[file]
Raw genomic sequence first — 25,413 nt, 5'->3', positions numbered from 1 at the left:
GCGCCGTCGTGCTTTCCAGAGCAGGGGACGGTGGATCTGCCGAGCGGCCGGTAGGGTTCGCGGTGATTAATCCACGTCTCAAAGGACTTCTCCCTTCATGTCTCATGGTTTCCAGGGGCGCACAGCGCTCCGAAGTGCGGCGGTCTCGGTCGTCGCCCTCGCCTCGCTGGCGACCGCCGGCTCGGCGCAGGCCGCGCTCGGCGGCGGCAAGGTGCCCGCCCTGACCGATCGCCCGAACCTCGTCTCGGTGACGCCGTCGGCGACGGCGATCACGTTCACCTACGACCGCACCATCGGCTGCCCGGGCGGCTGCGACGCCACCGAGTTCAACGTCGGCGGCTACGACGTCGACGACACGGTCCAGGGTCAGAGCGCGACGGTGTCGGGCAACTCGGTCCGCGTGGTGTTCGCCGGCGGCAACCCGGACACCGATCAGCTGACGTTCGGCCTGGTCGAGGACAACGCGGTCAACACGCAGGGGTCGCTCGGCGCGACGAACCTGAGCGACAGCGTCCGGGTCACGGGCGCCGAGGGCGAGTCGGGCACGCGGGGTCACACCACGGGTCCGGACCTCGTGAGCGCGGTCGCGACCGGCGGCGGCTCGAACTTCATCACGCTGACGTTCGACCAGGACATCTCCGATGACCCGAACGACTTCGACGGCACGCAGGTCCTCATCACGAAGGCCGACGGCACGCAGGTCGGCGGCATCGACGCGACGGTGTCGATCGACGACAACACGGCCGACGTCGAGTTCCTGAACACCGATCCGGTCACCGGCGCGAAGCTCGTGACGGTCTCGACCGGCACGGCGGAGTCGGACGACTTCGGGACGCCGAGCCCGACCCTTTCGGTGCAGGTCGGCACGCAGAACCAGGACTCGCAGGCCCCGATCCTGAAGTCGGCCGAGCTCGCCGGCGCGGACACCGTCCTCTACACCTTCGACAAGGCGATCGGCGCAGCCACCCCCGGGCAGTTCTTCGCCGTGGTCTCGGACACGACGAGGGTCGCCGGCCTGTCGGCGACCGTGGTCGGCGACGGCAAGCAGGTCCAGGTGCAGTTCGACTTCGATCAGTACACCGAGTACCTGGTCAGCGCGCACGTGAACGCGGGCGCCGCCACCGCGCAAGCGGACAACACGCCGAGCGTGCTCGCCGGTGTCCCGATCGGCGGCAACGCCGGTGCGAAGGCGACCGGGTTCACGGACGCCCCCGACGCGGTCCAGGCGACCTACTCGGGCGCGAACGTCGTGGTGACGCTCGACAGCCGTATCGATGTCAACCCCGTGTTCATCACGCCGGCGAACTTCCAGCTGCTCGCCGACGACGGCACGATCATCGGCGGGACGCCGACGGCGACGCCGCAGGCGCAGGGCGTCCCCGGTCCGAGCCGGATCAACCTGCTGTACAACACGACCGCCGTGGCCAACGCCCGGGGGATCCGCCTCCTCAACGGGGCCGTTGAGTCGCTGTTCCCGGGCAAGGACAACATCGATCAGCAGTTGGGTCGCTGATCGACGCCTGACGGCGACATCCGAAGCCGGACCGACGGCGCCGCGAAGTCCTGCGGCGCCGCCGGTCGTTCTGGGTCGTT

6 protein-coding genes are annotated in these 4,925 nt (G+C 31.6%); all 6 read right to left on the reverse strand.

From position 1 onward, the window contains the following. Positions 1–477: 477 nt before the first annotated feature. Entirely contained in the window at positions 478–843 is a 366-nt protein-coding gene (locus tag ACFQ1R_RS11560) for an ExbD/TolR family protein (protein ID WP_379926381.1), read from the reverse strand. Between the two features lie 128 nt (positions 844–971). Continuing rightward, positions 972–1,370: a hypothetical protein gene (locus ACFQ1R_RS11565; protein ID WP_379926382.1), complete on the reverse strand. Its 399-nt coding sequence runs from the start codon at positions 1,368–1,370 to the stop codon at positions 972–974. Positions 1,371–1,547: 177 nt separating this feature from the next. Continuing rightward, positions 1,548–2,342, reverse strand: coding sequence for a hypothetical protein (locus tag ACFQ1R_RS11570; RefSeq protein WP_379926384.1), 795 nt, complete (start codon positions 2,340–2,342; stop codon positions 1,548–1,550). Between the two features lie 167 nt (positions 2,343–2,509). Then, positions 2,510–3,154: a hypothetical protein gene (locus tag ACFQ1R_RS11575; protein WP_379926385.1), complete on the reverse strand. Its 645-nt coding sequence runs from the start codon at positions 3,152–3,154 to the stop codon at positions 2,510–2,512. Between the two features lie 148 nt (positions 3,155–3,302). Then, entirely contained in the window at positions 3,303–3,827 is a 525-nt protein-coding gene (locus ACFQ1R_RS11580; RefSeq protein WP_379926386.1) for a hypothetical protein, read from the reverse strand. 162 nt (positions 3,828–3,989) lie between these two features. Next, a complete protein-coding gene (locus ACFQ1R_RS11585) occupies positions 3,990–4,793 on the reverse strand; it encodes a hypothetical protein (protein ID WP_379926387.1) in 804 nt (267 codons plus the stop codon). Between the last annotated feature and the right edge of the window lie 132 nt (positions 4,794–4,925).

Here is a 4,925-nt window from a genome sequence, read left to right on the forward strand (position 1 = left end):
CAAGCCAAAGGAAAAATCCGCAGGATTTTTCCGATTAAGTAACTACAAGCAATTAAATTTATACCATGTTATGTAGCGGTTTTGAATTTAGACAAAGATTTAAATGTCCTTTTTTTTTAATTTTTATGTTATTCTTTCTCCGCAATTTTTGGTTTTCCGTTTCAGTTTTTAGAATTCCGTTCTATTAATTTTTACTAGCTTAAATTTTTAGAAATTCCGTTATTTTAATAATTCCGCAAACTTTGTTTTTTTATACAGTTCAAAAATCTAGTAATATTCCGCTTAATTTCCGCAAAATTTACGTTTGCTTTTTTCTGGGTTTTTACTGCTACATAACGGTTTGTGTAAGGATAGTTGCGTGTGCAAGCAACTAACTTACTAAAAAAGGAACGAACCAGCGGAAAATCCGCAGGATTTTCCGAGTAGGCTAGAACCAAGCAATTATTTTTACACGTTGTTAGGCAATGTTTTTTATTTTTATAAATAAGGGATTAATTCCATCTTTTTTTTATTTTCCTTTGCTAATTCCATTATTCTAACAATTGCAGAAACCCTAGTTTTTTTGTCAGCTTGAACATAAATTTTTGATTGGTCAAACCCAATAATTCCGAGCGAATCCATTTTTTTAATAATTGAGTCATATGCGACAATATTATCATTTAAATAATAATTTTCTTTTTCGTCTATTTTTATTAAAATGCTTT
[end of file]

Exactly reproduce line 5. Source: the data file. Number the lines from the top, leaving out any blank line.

Here is a 4,925-nt window from a genome sequence, read left to right on the forward strand (position 1 = left end):